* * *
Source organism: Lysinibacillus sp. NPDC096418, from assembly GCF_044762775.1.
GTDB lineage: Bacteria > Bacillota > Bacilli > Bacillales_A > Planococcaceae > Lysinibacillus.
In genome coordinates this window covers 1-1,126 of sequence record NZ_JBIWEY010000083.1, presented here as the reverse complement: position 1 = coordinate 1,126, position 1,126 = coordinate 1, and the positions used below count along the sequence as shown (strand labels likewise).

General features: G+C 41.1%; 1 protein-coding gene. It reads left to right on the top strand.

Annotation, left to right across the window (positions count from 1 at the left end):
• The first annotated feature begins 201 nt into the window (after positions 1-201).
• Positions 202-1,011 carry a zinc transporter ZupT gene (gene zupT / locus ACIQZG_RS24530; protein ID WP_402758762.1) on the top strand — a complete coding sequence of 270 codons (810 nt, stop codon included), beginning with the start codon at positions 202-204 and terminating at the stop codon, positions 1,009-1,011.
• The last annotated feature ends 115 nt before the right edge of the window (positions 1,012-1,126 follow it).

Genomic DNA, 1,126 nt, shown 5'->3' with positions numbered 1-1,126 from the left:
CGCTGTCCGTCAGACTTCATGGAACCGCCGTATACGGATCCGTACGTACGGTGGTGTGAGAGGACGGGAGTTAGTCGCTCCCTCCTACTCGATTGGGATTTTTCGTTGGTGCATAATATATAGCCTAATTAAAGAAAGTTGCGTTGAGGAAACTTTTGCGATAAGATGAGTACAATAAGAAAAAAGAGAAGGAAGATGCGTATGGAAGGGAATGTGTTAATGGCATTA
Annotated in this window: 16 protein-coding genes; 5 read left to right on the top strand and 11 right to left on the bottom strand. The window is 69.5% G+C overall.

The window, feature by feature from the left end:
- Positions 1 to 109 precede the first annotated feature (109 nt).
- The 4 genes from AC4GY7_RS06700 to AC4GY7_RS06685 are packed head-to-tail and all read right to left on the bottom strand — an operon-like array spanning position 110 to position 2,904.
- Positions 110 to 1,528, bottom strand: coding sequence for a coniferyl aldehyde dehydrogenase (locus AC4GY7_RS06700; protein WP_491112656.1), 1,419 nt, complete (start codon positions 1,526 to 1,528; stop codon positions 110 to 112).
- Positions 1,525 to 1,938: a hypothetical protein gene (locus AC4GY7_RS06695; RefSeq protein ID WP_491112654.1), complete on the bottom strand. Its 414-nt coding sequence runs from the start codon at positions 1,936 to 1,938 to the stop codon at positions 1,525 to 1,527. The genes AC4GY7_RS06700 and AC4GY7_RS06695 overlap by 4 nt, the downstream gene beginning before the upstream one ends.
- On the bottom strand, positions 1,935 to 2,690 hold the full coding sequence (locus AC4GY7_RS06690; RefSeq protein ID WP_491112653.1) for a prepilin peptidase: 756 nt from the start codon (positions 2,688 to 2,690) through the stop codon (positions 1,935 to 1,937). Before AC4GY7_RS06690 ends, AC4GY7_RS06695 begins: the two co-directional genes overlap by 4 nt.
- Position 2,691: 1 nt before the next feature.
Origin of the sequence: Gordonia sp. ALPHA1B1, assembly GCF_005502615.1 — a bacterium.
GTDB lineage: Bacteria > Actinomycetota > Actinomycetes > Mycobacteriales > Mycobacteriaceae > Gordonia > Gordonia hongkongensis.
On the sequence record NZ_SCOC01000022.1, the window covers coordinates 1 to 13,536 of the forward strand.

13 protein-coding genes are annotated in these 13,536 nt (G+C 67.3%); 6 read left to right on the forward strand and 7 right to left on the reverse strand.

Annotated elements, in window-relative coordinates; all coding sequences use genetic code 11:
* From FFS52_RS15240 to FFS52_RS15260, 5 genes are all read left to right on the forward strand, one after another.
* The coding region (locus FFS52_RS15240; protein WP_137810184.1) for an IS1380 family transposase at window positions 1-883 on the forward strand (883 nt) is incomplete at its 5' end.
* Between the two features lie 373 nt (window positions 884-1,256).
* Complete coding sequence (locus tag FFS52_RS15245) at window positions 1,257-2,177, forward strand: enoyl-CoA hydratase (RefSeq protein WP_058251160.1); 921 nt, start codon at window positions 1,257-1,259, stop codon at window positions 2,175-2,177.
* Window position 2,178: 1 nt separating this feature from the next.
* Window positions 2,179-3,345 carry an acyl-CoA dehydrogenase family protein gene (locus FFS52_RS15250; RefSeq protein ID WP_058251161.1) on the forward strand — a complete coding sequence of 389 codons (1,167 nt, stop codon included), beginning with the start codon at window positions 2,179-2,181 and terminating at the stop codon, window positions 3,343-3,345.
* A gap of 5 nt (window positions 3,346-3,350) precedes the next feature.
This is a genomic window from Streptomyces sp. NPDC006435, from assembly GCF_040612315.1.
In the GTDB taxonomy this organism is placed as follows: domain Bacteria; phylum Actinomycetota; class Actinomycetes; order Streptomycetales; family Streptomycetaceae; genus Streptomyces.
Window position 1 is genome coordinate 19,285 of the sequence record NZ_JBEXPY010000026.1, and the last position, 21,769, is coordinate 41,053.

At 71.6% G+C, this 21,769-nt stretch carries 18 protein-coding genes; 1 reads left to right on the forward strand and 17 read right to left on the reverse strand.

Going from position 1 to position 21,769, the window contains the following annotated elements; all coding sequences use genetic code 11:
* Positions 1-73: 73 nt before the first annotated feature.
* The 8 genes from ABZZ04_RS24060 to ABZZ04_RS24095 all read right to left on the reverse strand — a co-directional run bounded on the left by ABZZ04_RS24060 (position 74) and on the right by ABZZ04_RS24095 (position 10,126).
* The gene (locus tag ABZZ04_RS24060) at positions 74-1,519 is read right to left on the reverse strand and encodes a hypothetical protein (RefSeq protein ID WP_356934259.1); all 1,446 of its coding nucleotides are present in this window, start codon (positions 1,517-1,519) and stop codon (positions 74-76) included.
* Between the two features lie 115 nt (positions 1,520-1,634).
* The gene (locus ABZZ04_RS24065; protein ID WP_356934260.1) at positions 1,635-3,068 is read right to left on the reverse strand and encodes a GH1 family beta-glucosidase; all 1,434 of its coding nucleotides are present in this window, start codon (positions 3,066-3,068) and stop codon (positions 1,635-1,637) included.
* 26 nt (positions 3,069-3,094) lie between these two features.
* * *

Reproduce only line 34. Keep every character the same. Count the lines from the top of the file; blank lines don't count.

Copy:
At 71.6% G+C, this 21,769-nt stretch carries 18 protein-coding genes; 1 reads left to right on the forward strand and 17 read right to left on the reverse strand.